Jetting up the “Tazelwurm” along the natural stone wall

With the white limestone ridge of the Kaisergebirge as a target marker, I continue eastwards and reach the Tatzelwurm. The name of this snake-like mythical creature was very aptly chosen for the following stretch of road, as it now winds steeply down into the Inn Valley. Although the German Alpine Road was planned from the beginning as a holiday road and was therefore routed with sufficient width, I actually come to narrower places here. Attention to the road is required in this segment of the German Alpine Road. I reach Samerberg via Brannenburg and further on via Nußdorf. I choose the direct route over the Samerberg and am rewarded with jagged views of the Kaiser Mountains. After Frasdorf, Aschau im Chiemgau comes my way, where I will spend the night today at the Heinz Winkler Residence. Heinz Winkler is Germany’s most awarded top chef, who has also made a name for himself internationally. After leading the Munich restaurant Tantris to three Michelin stars, the star chef bought a medieval house in the heart of Aschau in 1991 and turned it into a luxurious residence and gourmet temple. Here, too, Winkler received the coveted three Michelin stars among many other awards.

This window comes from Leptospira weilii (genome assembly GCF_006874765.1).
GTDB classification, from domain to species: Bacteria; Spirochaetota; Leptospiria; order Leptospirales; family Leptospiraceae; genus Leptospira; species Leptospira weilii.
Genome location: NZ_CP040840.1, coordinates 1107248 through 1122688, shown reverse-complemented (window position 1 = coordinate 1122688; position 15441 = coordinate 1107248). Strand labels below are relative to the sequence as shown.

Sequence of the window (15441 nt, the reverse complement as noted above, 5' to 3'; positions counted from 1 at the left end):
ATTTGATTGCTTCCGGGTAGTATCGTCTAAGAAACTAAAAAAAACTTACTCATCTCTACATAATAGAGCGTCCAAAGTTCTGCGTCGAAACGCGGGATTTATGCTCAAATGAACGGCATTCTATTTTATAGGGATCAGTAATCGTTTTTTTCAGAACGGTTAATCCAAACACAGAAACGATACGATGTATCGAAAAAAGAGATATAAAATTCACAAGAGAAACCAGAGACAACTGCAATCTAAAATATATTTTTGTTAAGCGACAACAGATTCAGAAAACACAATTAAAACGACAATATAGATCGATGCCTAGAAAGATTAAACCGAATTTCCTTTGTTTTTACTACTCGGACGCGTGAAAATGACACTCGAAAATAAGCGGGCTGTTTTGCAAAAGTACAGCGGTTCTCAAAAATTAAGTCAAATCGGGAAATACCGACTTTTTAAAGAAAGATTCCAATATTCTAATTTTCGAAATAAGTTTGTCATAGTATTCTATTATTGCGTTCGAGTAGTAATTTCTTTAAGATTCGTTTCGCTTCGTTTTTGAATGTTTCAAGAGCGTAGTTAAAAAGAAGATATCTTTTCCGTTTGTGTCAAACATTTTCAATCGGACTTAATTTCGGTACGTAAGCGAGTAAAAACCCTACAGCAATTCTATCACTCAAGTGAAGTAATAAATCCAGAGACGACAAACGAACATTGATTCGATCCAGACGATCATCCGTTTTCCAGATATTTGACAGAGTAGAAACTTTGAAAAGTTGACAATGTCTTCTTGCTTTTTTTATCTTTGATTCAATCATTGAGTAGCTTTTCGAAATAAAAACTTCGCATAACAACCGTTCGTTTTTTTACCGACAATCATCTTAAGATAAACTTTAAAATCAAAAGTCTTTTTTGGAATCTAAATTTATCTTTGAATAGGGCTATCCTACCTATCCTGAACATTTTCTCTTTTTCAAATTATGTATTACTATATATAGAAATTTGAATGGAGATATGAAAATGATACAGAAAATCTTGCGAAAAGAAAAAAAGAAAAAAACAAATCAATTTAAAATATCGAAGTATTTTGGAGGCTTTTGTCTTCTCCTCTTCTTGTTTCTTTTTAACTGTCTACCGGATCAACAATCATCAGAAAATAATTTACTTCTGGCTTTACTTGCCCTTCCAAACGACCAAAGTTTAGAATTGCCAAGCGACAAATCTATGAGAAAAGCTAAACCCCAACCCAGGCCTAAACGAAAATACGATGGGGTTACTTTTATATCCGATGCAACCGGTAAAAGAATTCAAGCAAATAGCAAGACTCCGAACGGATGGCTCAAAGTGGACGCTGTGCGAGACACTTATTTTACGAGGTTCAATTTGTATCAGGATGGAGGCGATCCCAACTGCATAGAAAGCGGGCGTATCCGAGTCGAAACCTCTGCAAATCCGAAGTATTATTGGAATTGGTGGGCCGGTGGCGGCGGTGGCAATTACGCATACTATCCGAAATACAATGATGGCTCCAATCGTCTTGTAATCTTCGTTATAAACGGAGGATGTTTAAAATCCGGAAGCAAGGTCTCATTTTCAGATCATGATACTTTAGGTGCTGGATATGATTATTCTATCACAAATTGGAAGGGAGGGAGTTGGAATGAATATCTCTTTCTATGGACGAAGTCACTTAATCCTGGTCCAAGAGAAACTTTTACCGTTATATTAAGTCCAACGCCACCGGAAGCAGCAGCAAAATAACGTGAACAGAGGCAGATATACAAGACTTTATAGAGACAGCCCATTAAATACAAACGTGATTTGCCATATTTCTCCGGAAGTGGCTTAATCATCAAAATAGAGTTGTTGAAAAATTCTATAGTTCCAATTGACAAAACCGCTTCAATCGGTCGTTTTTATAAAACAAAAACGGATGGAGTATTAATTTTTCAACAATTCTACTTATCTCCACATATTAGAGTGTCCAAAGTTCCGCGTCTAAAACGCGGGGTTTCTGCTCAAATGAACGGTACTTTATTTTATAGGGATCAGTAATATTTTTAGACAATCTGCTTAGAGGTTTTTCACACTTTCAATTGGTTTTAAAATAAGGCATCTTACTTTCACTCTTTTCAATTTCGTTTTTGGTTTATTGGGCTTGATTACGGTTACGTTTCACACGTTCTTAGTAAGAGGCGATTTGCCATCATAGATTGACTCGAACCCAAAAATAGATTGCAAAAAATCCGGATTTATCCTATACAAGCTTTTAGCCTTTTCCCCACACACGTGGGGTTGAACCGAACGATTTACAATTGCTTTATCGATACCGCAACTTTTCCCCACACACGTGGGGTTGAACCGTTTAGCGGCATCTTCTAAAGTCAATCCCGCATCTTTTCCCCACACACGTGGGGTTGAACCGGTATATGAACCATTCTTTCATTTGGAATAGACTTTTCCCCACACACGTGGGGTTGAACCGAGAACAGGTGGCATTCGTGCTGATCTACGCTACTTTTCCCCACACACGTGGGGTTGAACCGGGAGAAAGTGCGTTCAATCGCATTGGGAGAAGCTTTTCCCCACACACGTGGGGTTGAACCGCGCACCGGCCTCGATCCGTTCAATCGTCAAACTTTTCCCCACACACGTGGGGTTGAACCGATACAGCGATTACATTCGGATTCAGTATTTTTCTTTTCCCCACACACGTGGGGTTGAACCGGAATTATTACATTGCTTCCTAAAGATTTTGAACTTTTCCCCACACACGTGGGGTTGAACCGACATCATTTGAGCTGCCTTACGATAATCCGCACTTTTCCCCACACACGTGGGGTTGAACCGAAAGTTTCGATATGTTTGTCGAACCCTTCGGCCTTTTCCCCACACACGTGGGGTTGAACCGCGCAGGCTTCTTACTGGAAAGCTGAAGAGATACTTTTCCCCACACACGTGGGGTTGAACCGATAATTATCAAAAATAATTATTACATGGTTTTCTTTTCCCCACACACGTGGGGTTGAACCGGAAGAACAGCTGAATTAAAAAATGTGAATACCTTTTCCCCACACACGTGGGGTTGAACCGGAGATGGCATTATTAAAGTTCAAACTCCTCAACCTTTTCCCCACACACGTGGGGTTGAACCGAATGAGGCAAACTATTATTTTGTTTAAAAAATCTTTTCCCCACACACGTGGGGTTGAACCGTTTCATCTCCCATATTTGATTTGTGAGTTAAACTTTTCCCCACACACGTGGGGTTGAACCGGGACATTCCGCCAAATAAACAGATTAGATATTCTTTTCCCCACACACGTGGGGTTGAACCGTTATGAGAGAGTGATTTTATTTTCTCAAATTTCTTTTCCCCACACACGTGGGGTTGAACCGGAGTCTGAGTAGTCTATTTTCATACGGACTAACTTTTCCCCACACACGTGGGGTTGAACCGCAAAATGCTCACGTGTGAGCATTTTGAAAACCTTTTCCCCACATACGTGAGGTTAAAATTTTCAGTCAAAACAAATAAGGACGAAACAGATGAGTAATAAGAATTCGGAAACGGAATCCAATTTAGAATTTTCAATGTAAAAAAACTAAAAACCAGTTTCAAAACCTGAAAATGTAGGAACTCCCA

I immediately move into my garden suite in the Residenz and first sink into the deck chair on the terrace, the Kampenwand in front of me, paragliders hovering in the bright blue sky above me, launched from the great rock face where they could go up directly from Aschau by cable car.

I would love to meet my host Heinz Winkler today, who, like the 200-million-year-old Kampenwand, 1,669 metres high, is also an integral part of Aschau. To my great surprise, the master even lets me look into his realm. Quiet commands from the chef de cuisine, barely audible answers from his kitchen brigade, an atmosphere of utmost concentration in this workshop of “haute cuisine”. Immediately perceptible: this is where excellent craftsmanship and creativity meet in perfection. Almost imperceptibly, but nevertheless decisively, the chef beckons me to him and explains to me the “French cut” on the cross-roasted duck that has just been handed to him, the cutting technique that makes the fine difference and ensures that the meat of the roasted bird remains juicy.

Heinz Winkler has promised me another talk tomorrow, which will also be about sustainability. And for today there is an invitation to his gourmet restaurant, which of course I can’t resist.

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You can also live like God in France on the German Alpine Road.

Text and pictures: Elmar Thomassek